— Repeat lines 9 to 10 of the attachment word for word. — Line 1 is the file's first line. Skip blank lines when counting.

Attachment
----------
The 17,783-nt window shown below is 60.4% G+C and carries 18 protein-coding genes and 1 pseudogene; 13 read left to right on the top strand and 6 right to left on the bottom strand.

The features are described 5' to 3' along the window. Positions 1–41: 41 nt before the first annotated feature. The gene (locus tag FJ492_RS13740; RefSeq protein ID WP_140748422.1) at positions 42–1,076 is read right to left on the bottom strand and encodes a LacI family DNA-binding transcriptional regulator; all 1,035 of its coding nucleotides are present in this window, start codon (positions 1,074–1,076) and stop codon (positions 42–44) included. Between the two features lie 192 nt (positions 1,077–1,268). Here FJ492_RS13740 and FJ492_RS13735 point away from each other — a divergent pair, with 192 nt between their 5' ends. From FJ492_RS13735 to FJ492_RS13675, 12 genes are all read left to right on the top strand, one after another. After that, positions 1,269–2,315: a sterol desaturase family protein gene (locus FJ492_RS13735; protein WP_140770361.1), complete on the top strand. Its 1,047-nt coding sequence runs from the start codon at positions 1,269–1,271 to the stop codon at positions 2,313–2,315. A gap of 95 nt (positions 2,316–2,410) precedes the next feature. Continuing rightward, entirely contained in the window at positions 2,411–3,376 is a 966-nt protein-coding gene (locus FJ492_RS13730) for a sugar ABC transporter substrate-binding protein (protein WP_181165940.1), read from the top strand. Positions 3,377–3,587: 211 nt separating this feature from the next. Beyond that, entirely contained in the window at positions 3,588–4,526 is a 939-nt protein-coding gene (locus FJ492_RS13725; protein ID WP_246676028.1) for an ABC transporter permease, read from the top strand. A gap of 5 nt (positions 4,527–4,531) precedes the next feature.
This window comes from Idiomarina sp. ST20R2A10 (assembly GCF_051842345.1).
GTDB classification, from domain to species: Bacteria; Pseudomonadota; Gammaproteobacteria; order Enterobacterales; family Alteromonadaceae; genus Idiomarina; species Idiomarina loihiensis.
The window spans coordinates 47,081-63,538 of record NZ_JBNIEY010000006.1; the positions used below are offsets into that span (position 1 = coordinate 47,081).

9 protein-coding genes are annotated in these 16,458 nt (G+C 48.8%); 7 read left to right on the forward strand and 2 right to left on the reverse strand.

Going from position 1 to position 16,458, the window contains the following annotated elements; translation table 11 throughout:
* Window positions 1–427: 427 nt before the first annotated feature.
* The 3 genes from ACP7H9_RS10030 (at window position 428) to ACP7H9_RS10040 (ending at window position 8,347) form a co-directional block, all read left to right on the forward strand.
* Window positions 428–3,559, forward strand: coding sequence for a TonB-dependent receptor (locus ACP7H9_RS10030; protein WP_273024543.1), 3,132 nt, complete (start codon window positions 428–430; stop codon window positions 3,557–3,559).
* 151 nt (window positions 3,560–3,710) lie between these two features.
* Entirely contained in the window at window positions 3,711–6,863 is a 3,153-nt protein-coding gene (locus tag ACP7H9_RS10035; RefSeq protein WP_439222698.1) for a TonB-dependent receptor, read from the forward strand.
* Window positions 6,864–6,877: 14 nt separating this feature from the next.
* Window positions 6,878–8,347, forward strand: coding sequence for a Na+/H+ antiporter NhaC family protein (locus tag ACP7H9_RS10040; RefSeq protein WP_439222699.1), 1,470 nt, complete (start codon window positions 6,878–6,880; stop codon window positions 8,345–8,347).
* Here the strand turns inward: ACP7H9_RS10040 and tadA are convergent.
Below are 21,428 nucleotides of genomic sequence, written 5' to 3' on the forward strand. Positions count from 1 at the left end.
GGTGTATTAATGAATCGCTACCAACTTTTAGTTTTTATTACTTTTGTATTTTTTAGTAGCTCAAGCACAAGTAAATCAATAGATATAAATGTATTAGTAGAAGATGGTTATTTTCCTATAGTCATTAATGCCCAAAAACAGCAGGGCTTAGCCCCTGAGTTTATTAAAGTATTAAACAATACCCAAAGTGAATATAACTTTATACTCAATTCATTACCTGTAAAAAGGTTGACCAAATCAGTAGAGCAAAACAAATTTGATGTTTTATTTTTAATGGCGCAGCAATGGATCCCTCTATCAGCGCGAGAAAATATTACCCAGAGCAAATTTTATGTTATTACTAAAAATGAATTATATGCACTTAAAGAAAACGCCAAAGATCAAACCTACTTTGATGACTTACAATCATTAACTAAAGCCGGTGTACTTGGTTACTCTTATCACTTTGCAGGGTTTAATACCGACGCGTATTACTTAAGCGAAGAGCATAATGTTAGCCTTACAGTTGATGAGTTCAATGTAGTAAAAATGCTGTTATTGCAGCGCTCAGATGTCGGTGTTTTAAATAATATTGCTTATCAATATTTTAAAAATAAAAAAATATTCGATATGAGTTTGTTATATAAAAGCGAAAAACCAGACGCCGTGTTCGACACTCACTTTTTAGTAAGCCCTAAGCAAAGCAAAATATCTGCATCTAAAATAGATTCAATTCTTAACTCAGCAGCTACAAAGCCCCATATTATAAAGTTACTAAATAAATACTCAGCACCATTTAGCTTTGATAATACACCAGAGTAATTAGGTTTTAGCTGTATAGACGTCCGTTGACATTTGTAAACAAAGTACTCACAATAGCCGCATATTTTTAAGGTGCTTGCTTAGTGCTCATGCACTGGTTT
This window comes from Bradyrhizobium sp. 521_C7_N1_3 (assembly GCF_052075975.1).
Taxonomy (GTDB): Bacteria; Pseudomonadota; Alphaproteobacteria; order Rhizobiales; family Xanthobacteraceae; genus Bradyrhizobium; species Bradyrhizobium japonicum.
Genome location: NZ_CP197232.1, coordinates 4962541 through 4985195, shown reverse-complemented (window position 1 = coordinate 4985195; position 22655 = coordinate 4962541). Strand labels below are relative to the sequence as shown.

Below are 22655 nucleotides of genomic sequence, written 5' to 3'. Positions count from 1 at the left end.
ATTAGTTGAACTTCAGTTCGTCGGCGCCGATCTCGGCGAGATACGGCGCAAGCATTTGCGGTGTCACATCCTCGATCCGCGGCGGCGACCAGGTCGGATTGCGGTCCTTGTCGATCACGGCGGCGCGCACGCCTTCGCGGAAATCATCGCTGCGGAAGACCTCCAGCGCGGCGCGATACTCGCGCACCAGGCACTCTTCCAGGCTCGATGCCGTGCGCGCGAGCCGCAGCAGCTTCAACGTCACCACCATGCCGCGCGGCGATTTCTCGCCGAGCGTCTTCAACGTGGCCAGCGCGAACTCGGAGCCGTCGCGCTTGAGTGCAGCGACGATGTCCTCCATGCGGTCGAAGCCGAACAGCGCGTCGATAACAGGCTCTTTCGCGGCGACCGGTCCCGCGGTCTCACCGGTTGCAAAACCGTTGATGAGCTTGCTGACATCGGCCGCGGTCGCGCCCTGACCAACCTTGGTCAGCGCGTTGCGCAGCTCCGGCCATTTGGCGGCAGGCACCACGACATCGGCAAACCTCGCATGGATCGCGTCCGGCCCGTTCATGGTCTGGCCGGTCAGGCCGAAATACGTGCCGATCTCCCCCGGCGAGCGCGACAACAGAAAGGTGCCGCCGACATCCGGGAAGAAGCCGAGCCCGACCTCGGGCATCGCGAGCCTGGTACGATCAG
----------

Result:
* The 3 genes from ACP7H9_RS10030 (at window position 428) to ACP7H9_RS10040 (ending at window position 8,347) form a co-directional block, all read left to right on the forward strand.
* Window positions 428–3,559, forward strand: coding sequence for a TonB-dependent receptor (locus ACP7H9_RS10030; protein WP_273024543.1), 3,132 nt, complete (start codon window positions 428–430; stop codon window positions 3,557–3,559).